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strike

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verb strike pronunciation in American English /straɪk/
Word Forms
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present tense
I/you/we/theystrike
he/she/itstrikes
present participlestriking
past tensestruck
past participlestruck
  1. 1
    [intransitive/transitive] formal to hit against, or to crash into, someone or something
    One of the bullets struck her forearm.
    The boat struck bottom.
    strike someone/something on the something: The ball struck her hard on the left shoulder.
    be struck by something: She’s in the hospital with head injuries after being struck by a car.
    1. a.
      [transitive] formal to hurt a part of your body by accidentally knocking it against an object
      strike on: Gordon fell from his bike and struck his head on the ground.
    2. b.
      [intransitive/transitive] if lightning strikes something such as a tree or a building, it hits it and damages or destroys it
      Can lightning ever strike twice in the same place?
      Judy’s house was struck by lightning during the storm.
  2. 2
    [transitive] formal to hit someone or something with your hand, a tool, or a weapon
    strike someone/something on the something: He fled empty-handed after striking a security guard on the head.
    strike something with something: “Idiot!” cried Simmons, striking his forehead with the palm of his hand.
    strike (someone) a blow (on something): She had been struck a blow on the back of the head.
    1. a.
      [transitive] formal to hit or kick something such as a ball with your hand, foot, or a piece of sports equipment
      She’s really striking the ball well and has her confidence back.
      He struck a vicious slap shot into the back of the net.
  3. 3
    [intransitive] to make a sudden violent or illegal attack on someone or something
    Police say they fear the man could strike again.
    The thief struck sometime between 8:30 a.m. and 6 p.m.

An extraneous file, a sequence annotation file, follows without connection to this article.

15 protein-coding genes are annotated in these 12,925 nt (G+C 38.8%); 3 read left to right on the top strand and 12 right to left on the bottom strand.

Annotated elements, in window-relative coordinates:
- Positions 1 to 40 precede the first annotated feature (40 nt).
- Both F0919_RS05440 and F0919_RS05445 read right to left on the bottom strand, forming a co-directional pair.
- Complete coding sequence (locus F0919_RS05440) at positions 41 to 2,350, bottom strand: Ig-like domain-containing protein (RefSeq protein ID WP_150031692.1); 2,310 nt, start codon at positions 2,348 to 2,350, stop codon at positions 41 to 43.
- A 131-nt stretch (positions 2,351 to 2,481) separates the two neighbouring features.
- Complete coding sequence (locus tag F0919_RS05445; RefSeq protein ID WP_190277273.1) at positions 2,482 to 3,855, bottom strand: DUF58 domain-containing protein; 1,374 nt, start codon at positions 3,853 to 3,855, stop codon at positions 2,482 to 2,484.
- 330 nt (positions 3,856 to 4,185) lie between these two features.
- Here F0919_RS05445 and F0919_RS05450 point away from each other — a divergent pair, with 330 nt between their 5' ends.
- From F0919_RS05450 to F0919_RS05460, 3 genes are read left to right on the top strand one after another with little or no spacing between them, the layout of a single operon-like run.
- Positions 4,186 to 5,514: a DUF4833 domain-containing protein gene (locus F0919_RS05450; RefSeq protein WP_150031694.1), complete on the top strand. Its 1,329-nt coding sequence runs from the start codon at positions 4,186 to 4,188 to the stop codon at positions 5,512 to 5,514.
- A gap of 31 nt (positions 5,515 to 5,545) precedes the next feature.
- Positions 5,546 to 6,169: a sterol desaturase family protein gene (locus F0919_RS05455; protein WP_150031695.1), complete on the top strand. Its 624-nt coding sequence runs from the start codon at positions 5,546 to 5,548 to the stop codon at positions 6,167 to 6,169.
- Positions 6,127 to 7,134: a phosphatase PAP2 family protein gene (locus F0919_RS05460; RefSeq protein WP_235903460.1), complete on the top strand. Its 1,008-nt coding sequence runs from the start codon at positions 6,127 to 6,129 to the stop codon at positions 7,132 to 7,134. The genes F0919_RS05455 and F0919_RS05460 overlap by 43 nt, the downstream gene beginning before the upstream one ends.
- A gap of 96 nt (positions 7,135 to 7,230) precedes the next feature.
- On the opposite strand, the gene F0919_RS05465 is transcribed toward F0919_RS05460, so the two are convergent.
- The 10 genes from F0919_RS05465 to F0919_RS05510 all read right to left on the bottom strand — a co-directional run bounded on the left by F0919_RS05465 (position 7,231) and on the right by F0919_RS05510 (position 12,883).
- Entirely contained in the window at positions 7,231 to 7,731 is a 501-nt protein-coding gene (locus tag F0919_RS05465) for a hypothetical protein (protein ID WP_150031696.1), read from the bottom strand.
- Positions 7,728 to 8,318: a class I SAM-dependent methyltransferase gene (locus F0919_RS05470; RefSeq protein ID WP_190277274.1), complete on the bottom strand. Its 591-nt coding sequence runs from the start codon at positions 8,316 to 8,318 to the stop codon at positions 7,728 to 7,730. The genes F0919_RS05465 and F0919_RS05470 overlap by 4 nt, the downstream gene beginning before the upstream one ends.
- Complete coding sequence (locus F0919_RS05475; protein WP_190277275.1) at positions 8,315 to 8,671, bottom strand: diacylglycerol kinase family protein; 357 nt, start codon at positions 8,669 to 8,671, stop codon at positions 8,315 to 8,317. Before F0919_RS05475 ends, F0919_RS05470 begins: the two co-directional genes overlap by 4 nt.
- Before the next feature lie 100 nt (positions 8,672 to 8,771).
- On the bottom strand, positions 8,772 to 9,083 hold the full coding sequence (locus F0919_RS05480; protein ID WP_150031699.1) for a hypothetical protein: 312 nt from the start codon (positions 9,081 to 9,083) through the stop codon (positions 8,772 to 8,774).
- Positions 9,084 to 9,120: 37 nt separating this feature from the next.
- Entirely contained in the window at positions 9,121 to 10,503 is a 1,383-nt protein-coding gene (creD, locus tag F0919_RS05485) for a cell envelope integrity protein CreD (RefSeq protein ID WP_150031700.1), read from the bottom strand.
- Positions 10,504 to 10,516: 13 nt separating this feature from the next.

strike against: We will use these air bases to strike against the northern territories.
    1. a.
      [intransitive/transitive] to make a successful attack in a competition, especially by scoring a goal or point
      Anderson struck twice in three minutes in the first half.
      Henry struck the winning goal seconds before the end of the game.
  4. 4
    [intransitive] to refuse to work for a period of time as a protest about your pay or conditions at work
    striking factory workers
    The right to strike was then established in the constitution.
    strike for: Pilots were striking for a 6% pay increase.
    strike over: Automobile workers were threatening to strike over the job losses.
  5. 5
    [intransitive/transitive] if something unpleasant or dangerous strikes, or if it strikes someone or something, it happens suddenly and unexpectedly and causes harm or damage to them
    Accidents can strike at any time.
    Three earthquakes struck Peru on April 5th and 6th.
    tragedy strikes (someone/something): That same year, tragedy struck the family again.
    disaster strikes (someone/something): Disaster struck within minutes of takeoff.
  6. 6
    [transitive] [never progressive] if a thought or idea strikes you, it enters your mind suddenly or unexpectedly
    It was then that the thought struck her.
    He stopped speaking, struck by a sudden thought.
    The first thing that struck me about Alex was his amazing self-confidence.
    it strikes someone that: It struck her that this was not perhaps the best time to bring up the subject.
    it strikes someone how: It struck us how sick he was looking these days.
  7. 8
    [transitive] to rub a match with a short quick movement against a hard surface, producing a flame
    He struck a match, shading it with his hand.
    1. a.
      [intransitive] if a match strikes, it produces a flame as a result of being rubbed with a short quick movement against a hard surface
      The matches won’t strike if they’re damp.
  8. 9
    [intransitive/transitive] if a clock strikes or strikes a particular time, it makes a sound like a bell a particular number of times to show what time it is
    The town hall clock struck midnight.
    strike the hour (=make a sound at one o’clock, two o’clock, etc.): One of the clocks struck the hour.
  9. 10
    [transitive] to remove words from a document, for example by drawing a line through them
    strike something from something: Their names should be struck from the list of candidates.
    strike something from the record: The court reporter will strike that remark from the record.
  10. 11
    [transitive] if light strikes something, it shines on it
    Her hair looks red when light strikes it.
    Synonyms and related words
  11. 12
    [transitive] to make something such as a deal or an agreement by which both sides get an advantage or a benefit
    strike a deal/bargain: These questions must be answered before a deal can be struck.
  12. 14
    [transitive] [usually passive] to make a coin or medal by cutting it out of a piece of metal
    The first English gold coin was struck in 1255.
    Synonyms and related words
  13. 15
    [transitive] to lower and remove a structure such as a tent or sail
    strike camp (=remove all the tents in it): The order was given to strike camp at dawn.
    strike a set (=remove the background and furniture used in a play, movie, or television program): They were waiting for the director’s order to strike the set.

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